To Littell’s credit, he didn’t sulk at Rochester either time he was sent back in 2019. He kept doing what he was doing in the big leagues, allowing just one earned run in 5.1 innings (1.69 ERA) with a .439 OPS against the second time while allowing zero earned runs in a similar sample size in July.
And once he got back to the big leagues the last time, he was as red-hot as before. He allowed just one earned run over the final 12 innings (10 appearances) in the regular season, comfortably asserting himself in the late-inning amalgamation with Duffey, May and Sergio Romo in front of Taylor Rogers.
That sort of acclimation will endear a pitcher to any manager when he’s making late-game decisions.
Littell admits he doesn’t know what the future holds. He’s enjoying the ride as a reliever — relieving in the big leagues is far better than starting in the minors, for instance — but doesn’t feel like the door has closed on his career as a starter either, necessarily.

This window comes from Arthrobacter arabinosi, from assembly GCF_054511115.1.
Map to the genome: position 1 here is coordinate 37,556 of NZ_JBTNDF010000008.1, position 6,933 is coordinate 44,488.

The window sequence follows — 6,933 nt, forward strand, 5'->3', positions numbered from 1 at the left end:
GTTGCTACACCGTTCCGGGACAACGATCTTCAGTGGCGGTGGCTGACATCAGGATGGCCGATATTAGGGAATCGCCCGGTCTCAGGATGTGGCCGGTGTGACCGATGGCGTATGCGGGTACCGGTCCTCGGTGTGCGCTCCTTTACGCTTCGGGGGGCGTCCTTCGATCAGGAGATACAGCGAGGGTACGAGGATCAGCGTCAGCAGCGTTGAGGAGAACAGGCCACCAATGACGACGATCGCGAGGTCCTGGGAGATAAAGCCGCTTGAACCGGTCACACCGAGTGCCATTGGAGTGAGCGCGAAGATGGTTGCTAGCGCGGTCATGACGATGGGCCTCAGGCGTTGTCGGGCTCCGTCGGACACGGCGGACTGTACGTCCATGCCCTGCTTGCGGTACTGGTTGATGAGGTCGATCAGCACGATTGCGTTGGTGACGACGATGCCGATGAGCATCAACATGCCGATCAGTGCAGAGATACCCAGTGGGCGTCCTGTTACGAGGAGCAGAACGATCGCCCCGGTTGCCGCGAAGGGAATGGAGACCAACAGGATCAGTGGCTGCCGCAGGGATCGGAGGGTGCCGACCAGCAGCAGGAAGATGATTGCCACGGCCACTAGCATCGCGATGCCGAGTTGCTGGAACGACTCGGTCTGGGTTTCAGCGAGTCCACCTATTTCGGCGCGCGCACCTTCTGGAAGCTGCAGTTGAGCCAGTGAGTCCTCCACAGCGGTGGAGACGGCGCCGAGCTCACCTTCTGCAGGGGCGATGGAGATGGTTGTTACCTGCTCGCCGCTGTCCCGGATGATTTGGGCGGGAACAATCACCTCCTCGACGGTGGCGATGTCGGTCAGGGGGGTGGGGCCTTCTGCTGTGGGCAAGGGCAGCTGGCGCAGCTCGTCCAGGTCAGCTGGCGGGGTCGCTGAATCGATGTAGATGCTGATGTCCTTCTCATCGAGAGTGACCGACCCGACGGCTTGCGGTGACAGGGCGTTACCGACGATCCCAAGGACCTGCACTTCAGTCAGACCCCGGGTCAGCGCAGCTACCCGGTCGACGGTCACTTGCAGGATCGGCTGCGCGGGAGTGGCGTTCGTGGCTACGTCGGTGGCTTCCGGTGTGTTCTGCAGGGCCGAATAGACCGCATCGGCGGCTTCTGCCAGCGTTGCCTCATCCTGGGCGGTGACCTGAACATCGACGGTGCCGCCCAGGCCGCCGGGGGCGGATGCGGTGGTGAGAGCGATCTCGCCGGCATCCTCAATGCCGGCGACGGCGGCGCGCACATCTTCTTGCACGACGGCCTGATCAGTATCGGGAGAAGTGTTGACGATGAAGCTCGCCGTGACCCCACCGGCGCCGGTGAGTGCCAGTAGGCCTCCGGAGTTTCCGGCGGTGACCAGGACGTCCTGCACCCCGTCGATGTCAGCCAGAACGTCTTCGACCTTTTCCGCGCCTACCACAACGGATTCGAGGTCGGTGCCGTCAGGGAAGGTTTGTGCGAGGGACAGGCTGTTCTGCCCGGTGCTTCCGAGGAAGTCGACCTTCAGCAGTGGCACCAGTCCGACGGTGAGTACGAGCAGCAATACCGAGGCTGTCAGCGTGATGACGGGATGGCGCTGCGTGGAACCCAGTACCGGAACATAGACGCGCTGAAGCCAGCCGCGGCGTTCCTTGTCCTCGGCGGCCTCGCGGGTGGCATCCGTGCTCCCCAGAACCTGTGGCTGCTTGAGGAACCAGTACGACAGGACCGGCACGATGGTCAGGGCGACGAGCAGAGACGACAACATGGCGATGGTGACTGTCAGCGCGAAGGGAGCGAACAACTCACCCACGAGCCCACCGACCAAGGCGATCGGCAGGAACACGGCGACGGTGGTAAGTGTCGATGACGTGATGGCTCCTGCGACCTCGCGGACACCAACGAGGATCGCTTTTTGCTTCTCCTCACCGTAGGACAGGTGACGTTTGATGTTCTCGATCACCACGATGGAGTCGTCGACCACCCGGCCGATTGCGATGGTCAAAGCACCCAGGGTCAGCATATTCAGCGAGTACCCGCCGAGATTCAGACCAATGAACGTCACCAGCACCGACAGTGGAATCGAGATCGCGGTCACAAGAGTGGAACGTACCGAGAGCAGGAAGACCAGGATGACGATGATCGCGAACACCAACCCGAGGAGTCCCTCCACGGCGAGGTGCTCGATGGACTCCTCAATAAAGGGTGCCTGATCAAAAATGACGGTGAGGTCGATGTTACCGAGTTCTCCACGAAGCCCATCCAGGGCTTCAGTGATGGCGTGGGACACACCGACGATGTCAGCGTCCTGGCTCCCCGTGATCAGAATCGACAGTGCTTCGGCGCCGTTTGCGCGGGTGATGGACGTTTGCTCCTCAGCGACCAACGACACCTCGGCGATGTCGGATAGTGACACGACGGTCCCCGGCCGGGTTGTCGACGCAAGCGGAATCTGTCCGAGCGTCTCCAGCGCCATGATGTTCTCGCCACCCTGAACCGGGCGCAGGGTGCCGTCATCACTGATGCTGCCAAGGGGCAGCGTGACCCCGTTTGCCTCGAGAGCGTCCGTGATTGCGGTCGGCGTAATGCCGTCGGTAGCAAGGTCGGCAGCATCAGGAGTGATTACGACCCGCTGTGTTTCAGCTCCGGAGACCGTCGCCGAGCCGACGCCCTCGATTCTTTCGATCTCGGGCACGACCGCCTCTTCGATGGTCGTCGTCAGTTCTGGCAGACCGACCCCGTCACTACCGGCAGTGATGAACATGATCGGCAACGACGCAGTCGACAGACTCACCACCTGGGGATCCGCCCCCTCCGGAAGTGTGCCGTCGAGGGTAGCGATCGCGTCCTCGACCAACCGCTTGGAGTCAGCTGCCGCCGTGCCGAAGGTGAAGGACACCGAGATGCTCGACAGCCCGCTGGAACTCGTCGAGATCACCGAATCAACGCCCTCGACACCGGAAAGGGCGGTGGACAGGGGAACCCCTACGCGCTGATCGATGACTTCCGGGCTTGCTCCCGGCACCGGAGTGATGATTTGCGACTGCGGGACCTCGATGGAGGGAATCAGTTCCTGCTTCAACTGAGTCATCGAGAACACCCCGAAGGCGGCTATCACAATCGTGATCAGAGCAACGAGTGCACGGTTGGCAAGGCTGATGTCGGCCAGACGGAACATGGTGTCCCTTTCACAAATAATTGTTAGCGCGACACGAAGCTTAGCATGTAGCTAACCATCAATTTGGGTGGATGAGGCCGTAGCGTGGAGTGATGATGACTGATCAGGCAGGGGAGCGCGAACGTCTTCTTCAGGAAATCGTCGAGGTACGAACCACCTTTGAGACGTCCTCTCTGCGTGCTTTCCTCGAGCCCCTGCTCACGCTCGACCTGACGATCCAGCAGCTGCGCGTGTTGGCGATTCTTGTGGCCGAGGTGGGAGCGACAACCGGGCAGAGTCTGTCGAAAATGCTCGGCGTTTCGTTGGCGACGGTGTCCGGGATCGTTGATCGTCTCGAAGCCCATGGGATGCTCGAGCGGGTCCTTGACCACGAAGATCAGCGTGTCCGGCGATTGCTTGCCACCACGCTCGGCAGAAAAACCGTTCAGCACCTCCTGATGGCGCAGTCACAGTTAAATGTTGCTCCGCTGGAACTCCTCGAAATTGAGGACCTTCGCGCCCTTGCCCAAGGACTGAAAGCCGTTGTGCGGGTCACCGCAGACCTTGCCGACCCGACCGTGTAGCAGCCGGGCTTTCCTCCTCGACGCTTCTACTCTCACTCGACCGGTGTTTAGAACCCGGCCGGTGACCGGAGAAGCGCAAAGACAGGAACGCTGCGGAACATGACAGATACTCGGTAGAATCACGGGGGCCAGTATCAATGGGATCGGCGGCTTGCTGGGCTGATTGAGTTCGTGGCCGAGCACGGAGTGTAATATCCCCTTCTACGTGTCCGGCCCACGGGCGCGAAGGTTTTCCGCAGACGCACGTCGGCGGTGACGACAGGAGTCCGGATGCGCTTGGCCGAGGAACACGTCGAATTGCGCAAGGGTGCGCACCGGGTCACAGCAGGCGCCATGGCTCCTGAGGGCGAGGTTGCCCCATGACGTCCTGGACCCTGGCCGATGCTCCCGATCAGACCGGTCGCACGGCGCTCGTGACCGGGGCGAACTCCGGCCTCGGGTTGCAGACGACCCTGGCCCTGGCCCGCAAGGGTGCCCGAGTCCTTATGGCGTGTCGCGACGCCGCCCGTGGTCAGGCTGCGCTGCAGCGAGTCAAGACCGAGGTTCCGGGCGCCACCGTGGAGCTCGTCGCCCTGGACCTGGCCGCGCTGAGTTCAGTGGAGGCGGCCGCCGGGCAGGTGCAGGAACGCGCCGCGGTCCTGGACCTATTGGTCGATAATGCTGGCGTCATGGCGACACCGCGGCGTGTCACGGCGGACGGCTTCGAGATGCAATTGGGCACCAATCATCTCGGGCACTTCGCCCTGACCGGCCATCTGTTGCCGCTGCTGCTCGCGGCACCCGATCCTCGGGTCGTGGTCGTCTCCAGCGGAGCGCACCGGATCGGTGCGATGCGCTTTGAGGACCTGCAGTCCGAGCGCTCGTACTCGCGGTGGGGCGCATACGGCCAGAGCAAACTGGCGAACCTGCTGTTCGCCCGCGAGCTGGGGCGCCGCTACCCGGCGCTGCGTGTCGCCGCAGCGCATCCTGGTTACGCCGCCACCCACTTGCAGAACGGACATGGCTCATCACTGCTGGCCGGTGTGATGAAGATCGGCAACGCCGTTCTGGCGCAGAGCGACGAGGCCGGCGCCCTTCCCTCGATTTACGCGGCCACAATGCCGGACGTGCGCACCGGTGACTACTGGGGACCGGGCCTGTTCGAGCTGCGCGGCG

“Nothing is out of the question,” Littell said, “but just strictly from my experience of going from starting to relieving, I think it was not nearly as hard as going from relieving to starting would be. Going from stretched out to short would be a lot of easier than going short to being stretched out.”
This was also more apt when considering the Twins were facing 60 percent turnover in their rotation — before Jake Odorizzi accepted the qualifying offer. Now with the team flush with starting pitching depth, it’s much less of an issue.
“You can go out there and get outs and not feel great,” Littell said of the way relief work differs from that in the rotation. “As a starter, it’s tough to pitch like that. When something feels off, and there are days where you just can’t find what it is. You just don’t have that luxury in the game. As a reliever, we can kind of get away with those things. Guys chase pitches a bit more, so and so.
“I’m not saying relieving is easy by any means, but the transition from starting to relieving is easy in comparison.”
But if Littell does return to starting at any point, he’ll institute some of the changes he’s made in the bullpen, most likely.
“I think this usage is working,” Littell said of his new-look repertoire. “I think I would throw the changeup more, if nothing else as a show pitch. I think it’s a good pitch.
“But I like how every pitch tunnels right now; I like how every pitch comes out of my hand. I like the velocity on all of my pitches. If I did come back to starting I don’t think I would add anything. I think what I have right now is plenty good.”